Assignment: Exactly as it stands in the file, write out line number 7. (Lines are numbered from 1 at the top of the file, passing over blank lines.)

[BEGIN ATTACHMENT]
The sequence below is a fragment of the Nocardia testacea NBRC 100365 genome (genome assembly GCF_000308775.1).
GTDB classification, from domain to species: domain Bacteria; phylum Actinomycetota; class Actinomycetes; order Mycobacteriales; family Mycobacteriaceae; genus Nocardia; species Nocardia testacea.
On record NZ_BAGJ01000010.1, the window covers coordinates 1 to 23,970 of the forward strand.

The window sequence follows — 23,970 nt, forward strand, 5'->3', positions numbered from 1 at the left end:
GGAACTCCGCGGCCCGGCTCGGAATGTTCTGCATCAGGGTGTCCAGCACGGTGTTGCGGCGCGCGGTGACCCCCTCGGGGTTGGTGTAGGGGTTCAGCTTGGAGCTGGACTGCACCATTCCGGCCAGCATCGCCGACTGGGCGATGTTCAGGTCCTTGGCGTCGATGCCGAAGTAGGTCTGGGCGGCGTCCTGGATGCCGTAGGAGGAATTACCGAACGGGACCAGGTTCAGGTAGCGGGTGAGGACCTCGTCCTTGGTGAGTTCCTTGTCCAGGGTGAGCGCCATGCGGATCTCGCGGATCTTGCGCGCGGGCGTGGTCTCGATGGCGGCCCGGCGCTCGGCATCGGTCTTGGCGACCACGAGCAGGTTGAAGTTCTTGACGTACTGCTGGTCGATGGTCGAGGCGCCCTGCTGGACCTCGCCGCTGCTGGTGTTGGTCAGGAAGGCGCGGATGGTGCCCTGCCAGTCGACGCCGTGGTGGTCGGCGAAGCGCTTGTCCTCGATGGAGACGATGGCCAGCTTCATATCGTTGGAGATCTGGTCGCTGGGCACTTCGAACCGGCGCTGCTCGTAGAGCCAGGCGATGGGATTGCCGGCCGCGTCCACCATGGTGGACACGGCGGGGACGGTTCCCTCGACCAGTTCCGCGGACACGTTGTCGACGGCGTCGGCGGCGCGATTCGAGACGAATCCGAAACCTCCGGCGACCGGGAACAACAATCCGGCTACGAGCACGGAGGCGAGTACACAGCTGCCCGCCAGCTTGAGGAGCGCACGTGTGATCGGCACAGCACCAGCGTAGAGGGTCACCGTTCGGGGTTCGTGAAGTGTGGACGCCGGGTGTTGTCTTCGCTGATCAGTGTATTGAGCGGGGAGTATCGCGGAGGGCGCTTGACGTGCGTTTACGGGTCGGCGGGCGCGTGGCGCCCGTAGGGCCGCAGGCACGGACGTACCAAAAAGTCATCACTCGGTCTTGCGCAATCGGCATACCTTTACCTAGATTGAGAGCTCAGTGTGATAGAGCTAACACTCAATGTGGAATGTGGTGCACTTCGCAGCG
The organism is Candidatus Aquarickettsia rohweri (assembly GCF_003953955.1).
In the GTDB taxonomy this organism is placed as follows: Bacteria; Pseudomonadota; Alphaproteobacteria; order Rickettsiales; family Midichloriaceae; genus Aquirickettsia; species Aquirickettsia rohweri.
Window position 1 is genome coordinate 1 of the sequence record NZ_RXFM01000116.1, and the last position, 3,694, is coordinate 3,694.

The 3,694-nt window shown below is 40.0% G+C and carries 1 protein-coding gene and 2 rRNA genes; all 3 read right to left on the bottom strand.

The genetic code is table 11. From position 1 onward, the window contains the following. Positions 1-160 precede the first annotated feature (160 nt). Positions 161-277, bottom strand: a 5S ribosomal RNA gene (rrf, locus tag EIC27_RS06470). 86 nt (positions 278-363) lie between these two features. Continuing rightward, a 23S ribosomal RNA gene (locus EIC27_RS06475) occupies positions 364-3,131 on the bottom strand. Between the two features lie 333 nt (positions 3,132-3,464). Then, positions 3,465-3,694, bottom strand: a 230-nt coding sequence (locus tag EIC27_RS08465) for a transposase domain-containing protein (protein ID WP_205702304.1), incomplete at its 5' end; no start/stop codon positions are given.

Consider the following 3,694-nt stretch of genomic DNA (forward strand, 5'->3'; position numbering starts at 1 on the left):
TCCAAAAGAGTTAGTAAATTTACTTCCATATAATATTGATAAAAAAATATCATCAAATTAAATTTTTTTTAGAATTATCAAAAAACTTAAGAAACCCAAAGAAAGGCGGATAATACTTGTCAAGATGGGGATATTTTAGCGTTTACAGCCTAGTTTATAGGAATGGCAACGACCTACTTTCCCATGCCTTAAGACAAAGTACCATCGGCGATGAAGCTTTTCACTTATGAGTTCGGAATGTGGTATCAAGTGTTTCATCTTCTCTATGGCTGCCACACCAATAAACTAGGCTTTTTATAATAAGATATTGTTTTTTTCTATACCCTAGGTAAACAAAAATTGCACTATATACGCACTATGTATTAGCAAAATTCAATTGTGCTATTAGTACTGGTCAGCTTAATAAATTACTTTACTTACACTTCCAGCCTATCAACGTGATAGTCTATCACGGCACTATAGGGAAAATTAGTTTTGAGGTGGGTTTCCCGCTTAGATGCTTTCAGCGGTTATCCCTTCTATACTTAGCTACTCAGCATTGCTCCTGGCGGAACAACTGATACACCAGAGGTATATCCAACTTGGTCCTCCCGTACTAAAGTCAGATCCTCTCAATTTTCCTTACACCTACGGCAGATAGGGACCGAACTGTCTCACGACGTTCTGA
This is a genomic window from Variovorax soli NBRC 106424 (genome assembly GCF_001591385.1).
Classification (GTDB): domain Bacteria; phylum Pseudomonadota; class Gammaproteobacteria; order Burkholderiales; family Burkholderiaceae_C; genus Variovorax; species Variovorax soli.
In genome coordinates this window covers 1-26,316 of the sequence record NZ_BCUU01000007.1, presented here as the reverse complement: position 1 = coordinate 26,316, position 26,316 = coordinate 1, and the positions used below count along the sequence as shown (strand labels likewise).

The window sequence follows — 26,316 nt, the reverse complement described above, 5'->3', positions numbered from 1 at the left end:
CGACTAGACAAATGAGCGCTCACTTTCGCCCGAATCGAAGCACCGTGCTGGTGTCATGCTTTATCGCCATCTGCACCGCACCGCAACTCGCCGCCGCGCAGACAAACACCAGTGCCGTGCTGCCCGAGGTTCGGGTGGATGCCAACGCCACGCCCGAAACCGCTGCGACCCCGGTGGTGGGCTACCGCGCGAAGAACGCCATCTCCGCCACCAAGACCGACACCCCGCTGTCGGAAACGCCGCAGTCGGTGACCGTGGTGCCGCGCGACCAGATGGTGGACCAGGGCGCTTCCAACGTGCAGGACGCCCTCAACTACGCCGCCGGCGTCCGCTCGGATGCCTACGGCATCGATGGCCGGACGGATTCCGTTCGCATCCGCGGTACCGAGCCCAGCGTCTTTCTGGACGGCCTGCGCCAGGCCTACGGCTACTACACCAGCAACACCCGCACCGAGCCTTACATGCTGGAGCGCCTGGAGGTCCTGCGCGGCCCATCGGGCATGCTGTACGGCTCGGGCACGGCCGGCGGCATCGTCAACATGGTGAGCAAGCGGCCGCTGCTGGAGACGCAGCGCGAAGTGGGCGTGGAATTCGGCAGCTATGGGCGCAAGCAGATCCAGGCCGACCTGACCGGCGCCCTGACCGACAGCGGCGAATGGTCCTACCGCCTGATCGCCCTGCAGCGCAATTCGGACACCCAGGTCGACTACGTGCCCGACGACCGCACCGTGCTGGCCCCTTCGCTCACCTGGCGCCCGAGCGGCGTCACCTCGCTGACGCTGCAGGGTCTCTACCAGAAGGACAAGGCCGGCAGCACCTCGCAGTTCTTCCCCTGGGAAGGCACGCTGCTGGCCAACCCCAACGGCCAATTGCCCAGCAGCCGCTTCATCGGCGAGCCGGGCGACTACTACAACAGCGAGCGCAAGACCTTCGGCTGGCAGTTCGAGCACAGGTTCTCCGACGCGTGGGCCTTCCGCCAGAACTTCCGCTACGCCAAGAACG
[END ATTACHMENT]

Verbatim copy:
In the GTDB taxonomy this organism is placed as follows: Bacteria; Pseudomonadota; Alphaproteobacteria; order Rickettsiales; family Midichloriaceae; genus Aquirickettsia; species Aquirickettsia rohweri.